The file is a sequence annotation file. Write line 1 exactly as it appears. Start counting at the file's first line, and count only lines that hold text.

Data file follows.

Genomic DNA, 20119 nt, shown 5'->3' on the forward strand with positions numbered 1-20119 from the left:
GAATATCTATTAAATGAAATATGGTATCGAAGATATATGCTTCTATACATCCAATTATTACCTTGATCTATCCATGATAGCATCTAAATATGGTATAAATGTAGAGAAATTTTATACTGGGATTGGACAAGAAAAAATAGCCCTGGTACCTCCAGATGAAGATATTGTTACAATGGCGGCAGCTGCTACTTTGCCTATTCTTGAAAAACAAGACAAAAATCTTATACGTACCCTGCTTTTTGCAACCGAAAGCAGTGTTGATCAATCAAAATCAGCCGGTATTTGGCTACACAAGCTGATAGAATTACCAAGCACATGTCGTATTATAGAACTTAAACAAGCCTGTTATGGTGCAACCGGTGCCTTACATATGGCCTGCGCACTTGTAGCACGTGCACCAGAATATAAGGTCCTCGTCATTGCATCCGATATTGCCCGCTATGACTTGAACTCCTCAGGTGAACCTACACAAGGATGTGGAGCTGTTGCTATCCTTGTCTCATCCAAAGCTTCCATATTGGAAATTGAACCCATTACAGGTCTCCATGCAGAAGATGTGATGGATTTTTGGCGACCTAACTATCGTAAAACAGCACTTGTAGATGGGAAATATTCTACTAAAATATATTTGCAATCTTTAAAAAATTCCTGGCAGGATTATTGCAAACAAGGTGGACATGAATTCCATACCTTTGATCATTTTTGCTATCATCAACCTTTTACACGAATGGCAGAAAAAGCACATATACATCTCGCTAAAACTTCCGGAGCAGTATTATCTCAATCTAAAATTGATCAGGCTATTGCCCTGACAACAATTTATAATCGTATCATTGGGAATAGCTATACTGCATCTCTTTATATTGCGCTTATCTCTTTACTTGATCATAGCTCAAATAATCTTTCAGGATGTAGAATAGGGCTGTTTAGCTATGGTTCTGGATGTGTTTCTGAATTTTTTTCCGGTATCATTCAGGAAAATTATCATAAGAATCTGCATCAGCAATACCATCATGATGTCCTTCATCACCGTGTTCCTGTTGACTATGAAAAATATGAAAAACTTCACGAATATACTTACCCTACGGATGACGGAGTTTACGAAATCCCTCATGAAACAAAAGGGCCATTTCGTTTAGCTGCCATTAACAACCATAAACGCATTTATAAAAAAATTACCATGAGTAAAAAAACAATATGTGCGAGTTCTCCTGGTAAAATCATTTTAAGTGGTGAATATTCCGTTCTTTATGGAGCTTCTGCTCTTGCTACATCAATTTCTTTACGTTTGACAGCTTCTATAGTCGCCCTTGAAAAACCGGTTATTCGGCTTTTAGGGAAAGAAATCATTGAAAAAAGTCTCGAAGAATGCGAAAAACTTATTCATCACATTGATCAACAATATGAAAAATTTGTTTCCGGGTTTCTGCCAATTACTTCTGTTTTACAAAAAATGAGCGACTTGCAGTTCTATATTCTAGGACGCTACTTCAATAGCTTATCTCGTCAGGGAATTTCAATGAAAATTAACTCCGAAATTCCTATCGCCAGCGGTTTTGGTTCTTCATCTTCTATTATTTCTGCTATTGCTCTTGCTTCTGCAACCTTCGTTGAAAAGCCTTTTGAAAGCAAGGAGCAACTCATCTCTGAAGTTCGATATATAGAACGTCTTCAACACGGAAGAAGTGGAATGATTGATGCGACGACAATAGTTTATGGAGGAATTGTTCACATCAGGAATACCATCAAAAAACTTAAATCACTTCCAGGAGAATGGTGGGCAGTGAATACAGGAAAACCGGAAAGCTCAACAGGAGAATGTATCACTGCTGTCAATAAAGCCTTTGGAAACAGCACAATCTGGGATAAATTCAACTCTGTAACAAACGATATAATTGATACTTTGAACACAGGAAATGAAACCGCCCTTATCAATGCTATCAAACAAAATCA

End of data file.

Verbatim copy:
Genomic DNA, 20119 nt, shown 5'->3' on the forward strand with positions numbered 1-20119 from the left: